Creating Redirects with Jekyll

12 years ago - #Jekyll#Ruby

One of my big hurdles in moving to Jekyll was making sure that people that stumbled across old URLs for my site would get to the new content. Creating redirects in Jekyll turned out to be a snap.

I had moved my site from Drupal. Their URL alias system is extensive (and cumbersome), and I really didn't want to lose all the good SEO I had on my old site. Google can take forever to crawl a dinky little site like mine – I'm not high on their list of priorities – so I was not looking forward to all those old URLs generating 404 errors. I made the redirect system part of my core requirements for a Jekyll relaunch.

There is some code based on redirects in the Drupal migrator, but it wasn't quite what I wanted. It creates multiple source files which live in your source folder forever. Considering that Drupal's URLs are quite messy, my source directory became unmanageable from all the junk directories and files that got created for the redirect files.

Instead of creating redirect files in the my source directory, what I wanted was to attribute redirect properties to a post. So a post would always have it's primary permalink URL, but it could also have multiple redirect URLs that lead the user back to the main permalink URL. That way, the redirect pages are created in the destination directory – not in the source directory.

Here's an example of what you would see in the YAML for a post that has redirects:

layout: post
title: Creating Redirects with Jekyll
- /keiths/redirect/works
- /or-use-this-one

Next, I added a property to my _config.yml file to turn redirects on or off.

redirects: yes

Then I created a template in my _layouts directory called redirect.html. This is the file that is created for each redirect property of a post.

This page redirects a browser without any delay, but you could also create a page that instructs the user that the content has moved and to update their links. Note that the page.source_url code is the Jekyll permalink URL for the content. In other words, the place we want the user to end up.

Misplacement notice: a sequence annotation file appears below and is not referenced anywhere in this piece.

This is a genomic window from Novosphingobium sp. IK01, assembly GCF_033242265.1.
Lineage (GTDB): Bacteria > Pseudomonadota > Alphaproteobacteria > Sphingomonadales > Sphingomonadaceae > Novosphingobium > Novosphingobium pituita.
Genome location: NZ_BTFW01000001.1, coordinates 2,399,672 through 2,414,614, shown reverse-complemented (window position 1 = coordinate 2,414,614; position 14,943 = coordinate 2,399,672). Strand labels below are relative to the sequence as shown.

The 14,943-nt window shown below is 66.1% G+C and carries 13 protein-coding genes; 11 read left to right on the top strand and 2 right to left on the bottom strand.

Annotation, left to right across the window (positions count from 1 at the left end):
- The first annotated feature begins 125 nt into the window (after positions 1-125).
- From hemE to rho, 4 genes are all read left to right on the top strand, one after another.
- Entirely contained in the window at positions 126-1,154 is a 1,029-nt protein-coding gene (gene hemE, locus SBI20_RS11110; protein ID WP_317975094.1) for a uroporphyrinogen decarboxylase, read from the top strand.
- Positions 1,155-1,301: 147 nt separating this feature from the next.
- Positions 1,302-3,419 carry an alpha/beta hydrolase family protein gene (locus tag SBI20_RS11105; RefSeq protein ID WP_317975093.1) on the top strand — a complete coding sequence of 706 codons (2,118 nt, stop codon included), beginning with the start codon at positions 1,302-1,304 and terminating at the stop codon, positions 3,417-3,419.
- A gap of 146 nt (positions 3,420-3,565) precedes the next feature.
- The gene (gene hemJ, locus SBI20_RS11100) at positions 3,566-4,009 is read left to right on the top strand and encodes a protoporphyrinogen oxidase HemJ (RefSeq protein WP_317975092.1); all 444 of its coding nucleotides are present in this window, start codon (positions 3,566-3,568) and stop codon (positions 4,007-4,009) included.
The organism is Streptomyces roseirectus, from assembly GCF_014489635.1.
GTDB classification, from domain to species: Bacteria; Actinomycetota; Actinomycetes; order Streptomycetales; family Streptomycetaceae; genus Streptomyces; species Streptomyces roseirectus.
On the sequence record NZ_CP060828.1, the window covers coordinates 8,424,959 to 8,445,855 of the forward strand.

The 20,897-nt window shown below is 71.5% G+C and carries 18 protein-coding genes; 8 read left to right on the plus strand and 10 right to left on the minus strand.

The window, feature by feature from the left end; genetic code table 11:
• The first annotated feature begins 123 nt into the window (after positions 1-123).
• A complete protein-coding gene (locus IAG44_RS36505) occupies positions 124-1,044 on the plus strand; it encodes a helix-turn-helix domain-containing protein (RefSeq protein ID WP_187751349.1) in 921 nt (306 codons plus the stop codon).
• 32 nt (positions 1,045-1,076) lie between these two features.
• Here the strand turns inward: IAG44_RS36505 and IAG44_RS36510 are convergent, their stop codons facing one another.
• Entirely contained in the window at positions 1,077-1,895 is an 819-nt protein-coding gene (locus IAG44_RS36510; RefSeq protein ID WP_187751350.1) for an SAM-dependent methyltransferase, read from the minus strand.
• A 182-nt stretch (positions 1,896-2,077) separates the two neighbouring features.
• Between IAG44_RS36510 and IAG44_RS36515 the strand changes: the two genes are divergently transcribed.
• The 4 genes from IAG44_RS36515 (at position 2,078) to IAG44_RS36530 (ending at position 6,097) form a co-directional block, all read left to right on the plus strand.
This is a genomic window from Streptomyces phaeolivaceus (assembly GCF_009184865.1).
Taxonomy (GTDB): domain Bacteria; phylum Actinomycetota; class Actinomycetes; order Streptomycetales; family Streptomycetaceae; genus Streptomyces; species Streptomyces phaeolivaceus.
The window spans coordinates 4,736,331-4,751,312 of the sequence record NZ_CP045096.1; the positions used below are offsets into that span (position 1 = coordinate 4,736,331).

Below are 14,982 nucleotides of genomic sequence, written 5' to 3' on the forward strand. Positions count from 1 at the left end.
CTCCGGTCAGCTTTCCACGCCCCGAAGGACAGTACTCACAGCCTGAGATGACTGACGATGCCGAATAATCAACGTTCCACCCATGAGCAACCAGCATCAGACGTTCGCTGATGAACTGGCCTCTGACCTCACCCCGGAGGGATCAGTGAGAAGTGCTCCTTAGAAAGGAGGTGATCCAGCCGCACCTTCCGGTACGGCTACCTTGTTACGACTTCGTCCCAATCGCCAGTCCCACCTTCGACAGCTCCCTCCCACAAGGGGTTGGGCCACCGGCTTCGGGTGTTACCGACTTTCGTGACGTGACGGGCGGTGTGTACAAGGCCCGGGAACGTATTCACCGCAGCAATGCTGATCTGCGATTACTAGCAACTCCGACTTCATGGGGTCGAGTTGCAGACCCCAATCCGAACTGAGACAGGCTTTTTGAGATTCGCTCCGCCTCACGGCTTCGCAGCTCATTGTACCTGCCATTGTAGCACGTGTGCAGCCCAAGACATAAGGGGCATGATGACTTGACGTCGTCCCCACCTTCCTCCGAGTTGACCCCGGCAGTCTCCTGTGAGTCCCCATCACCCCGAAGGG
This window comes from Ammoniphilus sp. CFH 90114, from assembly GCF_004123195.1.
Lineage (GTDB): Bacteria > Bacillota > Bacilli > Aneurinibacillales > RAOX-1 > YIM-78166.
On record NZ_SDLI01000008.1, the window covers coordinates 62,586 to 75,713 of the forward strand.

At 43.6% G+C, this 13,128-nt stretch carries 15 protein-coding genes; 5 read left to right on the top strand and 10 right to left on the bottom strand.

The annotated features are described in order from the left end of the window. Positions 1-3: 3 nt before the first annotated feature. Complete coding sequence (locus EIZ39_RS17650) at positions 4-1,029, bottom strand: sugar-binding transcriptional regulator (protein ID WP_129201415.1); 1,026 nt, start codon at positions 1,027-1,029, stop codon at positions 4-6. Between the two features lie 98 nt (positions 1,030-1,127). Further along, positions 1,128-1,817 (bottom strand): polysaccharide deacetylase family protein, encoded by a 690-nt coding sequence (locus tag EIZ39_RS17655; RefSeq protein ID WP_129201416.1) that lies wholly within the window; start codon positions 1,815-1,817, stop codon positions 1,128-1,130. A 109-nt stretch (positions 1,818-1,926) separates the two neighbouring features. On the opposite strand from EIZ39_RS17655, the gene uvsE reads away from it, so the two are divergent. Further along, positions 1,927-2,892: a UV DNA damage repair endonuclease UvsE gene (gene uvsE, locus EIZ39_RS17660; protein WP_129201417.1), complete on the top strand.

<!DOCTYPE html>
<meta http-equiv="content-type" content="text/html; charset=utf-8" />
<meta http-equiv="refresh" content="0;url={{ page.source_url }}" />

And finally, I created the following file in my _plugins directory:

module Jekyll

  # The redirect page creates a simple page that refreshes a user from a URL alias to an existing post.
  # Redirects are only generated if there is a "redirects" parameter _config.yml

  class Redirects < Generator

    safe true
    priority :low

    # only process redirects if it's set in the config file
    def generate(site)    
      generate_redirects(site) if (site.config['redirects'])    

    # find all posts with a redirect property and create a new page for each entry    
    def generate_redirects(site){|x| 'redirects' }.each do |p|['redirects'].each do |r| 
          redirect =, site.source, r,
          redirect.render(site.layouts, site.site_payload)
          site.pages << redirect


  # a class for generating the redirect pages.
  class RedirectPage < Page

    def initialize(site, base, path, destination)

      @site = site
      @base = base
      @dir  = path
      @name = 'index.html'

      # Read the YAML data from the layout page.
      self.read_yaml(File.join(base, '_layouts'), 'redirect.html')['source_url'] = destination




I think writing this code was the place where I truly fell in love with Jekyll. I thought about all the other systems I had worked on in which writing redirect functionality would have taken a lot longer. There would have been database migrations, programming front ends to accept multiple redirect values, and finally the redirect code itself. Implementing this in Jekyll was so damn clear and direct. It would have been my preference to handle the redirect with HTTP, but that's a small price to pay in my opinion.

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